Churches see low attendance

New Providence Baptist Church members Madison Pickle, left, and Carol Pickle consult the seating chart Sunday before directing a fellow member to his seat.

After reopening their doors to the community, some churches in the area are still seeing low rates of attendance because of the COVID-19 pandemic.

The Rev. Jon Henson, pastor of Blairland Baptist Church in Loudon, has seen a significant drop in on-site attendance, estimating 40 percent of regular attenders are staying away.

The church reopened 12 weeks ago and has averaged 90 people a service since. Those numbers have largely stayed consistent excluding the last two weeks, which have seen a slight drop. Henson thinks the increase of active cases is to blame.

Canvas Church in Lenoir City is reporting the same 60 percent attendance rate after opening its doors May 31, the Rev. Nick Rains, pastor, said. The church has asked “vulnerable populations” to stay home and watch the service online.

Rains said the drop in attendance is directly linked to an absence of child care services. Many members rely on child care to attend on Sunday, so online services are the better option for them, he said.

Both Henson and Rains said online services have been getting hundreds of views.

“So it’s been wild because even though we’ve seen about a 40 percent decrease in attendance, we’ve seen a pretty big transition where we’ve always offered this podcast, and now that we’ve started doing video sermons it’s getting more listens,” Rains said. “We’ve actually seen a very big jump in our digital engagement, so that’s been good.”

The Rev. Mark Caldwell, pastor of New Providence Baptist Church near Loudon, said the church has seen sporadic attendance rates in recent weeks. The church split its Sunday service into two services to better accommodate for social distancing. Parishioners reserve a seat on Facebook and an usher shows them to their reserved seat on Sunday.

“So with the two services, up until about three or four weeks ago, we were almost at capacity with both of those services,” Caldwell said. “We were doing well, and then we did have two people test positive, a father and his daughter, and so the next week, our face-to-face crowds dropped. That kind of scared some folks. That was also the same week that there was a death in the church community, pastor Ernie Varner of Sixth Avenue Church of God. So with that we had several folks that got a little more anxious. So the crowd dropped off drastically that following Sunday.”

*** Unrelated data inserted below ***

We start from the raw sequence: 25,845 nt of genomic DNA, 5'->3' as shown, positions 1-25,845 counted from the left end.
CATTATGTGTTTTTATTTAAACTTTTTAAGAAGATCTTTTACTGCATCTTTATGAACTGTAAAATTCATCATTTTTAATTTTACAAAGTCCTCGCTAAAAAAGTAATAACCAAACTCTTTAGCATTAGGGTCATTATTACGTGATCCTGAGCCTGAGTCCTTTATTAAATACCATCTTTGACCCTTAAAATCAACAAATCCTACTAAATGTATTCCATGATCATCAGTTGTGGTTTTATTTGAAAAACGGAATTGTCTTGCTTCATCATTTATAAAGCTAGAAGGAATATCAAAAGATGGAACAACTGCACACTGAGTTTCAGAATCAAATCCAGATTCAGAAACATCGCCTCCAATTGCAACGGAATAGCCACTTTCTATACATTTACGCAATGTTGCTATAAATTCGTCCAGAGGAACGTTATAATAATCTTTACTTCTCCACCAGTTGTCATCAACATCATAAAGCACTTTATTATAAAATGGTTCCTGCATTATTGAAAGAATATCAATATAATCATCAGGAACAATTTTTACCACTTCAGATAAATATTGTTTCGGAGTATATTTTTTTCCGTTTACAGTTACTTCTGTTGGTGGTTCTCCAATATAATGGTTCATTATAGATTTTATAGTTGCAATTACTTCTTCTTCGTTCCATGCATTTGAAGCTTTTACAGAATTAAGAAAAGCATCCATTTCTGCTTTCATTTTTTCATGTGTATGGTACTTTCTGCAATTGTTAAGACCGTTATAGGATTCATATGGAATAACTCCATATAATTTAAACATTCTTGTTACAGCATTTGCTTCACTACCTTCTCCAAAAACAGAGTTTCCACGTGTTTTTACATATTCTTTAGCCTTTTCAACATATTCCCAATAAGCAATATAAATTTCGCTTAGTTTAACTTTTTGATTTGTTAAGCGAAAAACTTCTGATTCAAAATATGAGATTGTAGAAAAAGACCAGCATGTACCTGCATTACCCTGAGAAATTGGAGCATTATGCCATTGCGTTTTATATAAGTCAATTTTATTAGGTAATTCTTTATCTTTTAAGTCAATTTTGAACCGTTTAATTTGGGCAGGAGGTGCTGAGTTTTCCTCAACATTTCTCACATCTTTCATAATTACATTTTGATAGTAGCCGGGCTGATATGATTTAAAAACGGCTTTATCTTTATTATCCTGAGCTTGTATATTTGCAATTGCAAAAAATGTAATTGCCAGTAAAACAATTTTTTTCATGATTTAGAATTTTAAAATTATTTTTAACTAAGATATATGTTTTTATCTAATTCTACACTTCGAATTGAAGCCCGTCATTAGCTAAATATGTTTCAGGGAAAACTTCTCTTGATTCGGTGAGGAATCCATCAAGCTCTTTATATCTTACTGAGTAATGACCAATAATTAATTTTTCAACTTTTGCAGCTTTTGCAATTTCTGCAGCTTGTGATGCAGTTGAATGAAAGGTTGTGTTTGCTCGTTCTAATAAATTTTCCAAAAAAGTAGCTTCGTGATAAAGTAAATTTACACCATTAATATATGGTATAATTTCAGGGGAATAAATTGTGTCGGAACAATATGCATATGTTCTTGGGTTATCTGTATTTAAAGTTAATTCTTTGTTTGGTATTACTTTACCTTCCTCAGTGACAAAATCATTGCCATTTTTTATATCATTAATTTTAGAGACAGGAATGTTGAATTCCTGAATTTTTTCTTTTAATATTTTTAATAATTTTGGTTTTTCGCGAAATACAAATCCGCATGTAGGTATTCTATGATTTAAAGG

Until July 19, Caldwell had not requested people wear masks in the church. After he put out the request, more people showed up and told Caldwell it was because they felt safer when he promoted the masks.

The Rev. Woody Martin, pastor of Victory Temple Church in Lenoir City, said attendance is “booming.” He said the church took three weeks off when Gov. Bill Lee initially asked churches to close. The church has been in revival since Dec. 31.

“Our attendance hasn’t been affected that much,” Martin said. “As a matter of fact, the last four or five weeks it’s gotten stronger, more people attending. It’s really been a move of God that we really think it’s from God, and we really think it’s no end in sight in our estimation, because people are still coming. People are being saved. People are being healed. It’s just phenomenal what the Lord’s doing.”

Rains hopes other churches are preparing for the future.

“Normal has changed,” he said. “So it’s this thing where we’re putting a lot of our emphasis right now in actually not just trying to get back to normal per se, but we’re looking a lot of what do the next five years look like. So we’re exploring ways we can do better within digital church and ministry and also do better resourcing with our small groups and even watch parties. If we have to shut down our doors again, we want to better engage people in the community and not just be something they’re watching on a TV and have better avenues to engage people in small groups.”

He said the “cultural response” to coronavirus could impact the way churches operate well into the future.

“We’ve seen H1N1. We’ve seen SARS. These were all worse than COVID-19 has been, but there was not the cultural response that we see now,” Rains said. “So now that we’ve kind of responded in this way, I think this is going to be a new normal, and I think churches are going to have to pay attention to that and say we’re going to have to make sure we’re doing digital well because 60 percent may be the new norm.”